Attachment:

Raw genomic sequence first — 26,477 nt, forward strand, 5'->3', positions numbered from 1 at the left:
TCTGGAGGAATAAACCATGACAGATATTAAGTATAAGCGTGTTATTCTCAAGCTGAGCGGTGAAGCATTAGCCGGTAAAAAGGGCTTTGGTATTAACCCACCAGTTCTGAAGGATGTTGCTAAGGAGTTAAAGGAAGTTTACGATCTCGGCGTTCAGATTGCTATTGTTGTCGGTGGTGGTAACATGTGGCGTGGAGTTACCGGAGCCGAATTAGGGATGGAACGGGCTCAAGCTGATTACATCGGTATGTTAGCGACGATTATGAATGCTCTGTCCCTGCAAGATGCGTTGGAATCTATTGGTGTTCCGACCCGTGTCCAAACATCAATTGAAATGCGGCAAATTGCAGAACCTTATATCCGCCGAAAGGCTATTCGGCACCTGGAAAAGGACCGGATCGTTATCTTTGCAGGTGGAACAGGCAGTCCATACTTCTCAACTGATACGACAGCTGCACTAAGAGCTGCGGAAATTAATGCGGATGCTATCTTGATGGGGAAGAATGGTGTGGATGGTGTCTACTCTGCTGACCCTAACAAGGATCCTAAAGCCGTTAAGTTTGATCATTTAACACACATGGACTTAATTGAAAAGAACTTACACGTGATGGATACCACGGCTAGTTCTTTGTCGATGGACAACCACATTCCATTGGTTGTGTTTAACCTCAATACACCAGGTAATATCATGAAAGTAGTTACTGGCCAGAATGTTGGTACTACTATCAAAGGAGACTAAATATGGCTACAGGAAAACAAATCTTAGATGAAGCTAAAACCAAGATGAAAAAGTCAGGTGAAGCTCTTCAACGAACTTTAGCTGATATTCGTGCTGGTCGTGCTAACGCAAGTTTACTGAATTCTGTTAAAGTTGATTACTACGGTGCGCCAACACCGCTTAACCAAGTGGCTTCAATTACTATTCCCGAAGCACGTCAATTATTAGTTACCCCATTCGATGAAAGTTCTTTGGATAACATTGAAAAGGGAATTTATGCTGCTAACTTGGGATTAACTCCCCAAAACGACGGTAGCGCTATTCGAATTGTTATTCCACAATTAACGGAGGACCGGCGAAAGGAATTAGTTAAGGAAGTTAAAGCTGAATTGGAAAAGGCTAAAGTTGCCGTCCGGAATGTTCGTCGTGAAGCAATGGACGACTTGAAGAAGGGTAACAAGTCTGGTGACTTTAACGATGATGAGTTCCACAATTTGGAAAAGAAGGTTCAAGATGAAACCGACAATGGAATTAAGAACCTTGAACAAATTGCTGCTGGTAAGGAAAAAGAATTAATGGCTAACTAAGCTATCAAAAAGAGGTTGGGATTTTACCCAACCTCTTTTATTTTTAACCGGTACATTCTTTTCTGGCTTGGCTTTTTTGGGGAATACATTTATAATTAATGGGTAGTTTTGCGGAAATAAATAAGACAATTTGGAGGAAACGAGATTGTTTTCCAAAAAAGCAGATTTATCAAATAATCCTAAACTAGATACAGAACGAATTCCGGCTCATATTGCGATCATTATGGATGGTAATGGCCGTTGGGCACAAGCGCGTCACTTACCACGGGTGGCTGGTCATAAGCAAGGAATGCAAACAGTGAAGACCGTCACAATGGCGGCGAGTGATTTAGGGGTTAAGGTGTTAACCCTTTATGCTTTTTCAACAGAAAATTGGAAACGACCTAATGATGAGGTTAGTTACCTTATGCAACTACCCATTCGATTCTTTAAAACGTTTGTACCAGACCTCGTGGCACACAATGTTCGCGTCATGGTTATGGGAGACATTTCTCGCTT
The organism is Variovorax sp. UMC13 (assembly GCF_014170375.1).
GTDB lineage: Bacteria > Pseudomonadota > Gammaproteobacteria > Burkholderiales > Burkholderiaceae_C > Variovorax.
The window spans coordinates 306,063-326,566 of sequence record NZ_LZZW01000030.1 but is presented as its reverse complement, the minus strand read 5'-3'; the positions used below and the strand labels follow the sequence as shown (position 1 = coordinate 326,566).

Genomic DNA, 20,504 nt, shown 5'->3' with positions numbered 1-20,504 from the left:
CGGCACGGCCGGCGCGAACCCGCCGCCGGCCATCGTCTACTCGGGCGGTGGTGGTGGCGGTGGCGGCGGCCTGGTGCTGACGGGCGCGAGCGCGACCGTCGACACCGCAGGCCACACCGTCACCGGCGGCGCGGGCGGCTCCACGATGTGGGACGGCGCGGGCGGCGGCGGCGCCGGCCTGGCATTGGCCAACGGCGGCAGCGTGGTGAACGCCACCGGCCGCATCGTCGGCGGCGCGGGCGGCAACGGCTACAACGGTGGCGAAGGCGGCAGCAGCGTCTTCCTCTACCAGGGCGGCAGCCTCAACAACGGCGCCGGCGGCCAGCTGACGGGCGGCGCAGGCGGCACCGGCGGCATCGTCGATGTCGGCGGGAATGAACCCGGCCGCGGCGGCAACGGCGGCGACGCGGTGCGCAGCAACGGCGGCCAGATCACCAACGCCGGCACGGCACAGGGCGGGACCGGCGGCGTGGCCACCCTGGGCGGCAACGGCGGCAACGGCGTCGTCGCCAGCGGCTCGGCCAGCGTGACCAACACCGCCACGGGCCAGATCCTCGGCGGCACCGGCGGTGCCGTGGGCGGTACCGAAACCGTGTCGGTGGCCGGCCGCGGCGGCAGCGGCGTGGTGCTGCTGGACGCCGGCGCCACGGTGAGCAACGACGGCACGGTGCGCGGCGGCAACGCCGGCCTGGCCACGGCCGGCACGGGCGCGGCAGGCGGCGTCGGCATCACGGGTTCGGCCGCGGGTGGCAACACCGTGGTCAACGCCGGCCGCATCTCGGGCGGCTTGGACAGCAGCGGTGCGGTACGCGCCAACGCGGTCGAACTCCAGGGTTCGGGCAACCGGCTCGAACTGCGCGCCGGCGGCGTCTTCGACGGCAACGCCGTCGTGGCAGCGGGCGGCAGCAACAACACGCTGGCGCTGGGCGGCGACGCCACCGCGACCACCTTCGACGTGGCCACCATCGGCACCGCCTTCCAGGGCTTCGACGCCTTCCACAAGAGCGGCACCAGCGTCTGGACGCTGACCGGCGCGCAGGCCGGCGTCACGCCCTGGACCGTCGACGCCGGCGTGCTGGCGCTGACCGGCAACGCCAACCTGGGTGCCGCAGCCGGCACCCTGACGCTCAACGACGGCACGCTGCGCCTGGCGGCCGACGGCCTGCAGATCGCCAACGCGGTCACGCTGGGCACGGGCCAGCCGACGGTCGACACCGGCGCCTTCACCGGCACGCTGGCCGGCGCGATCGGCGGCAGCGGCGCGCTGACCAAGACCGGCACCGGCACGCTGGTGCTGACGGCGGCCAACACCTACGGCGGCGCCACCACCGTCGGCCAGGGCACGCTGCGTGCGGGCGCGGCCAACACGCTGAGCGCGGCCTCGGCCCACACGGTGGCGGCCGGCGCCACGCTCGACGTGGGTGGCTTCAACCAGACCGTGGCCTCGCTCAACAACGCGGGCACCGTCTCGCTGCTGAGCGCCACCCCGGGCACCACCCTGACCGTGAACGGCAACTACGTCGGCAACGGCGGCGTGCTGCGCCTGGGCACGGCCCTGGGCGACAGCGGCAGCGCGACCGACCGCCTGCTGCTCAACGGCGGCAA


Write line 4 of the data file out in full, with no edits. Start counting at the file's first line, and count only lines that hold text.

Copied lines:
GTDB lineage: Bacteria > Pseudomonadota > Gammaproteobacteria > Burkholderiales > Burkholderiaceae_C > Variovorax.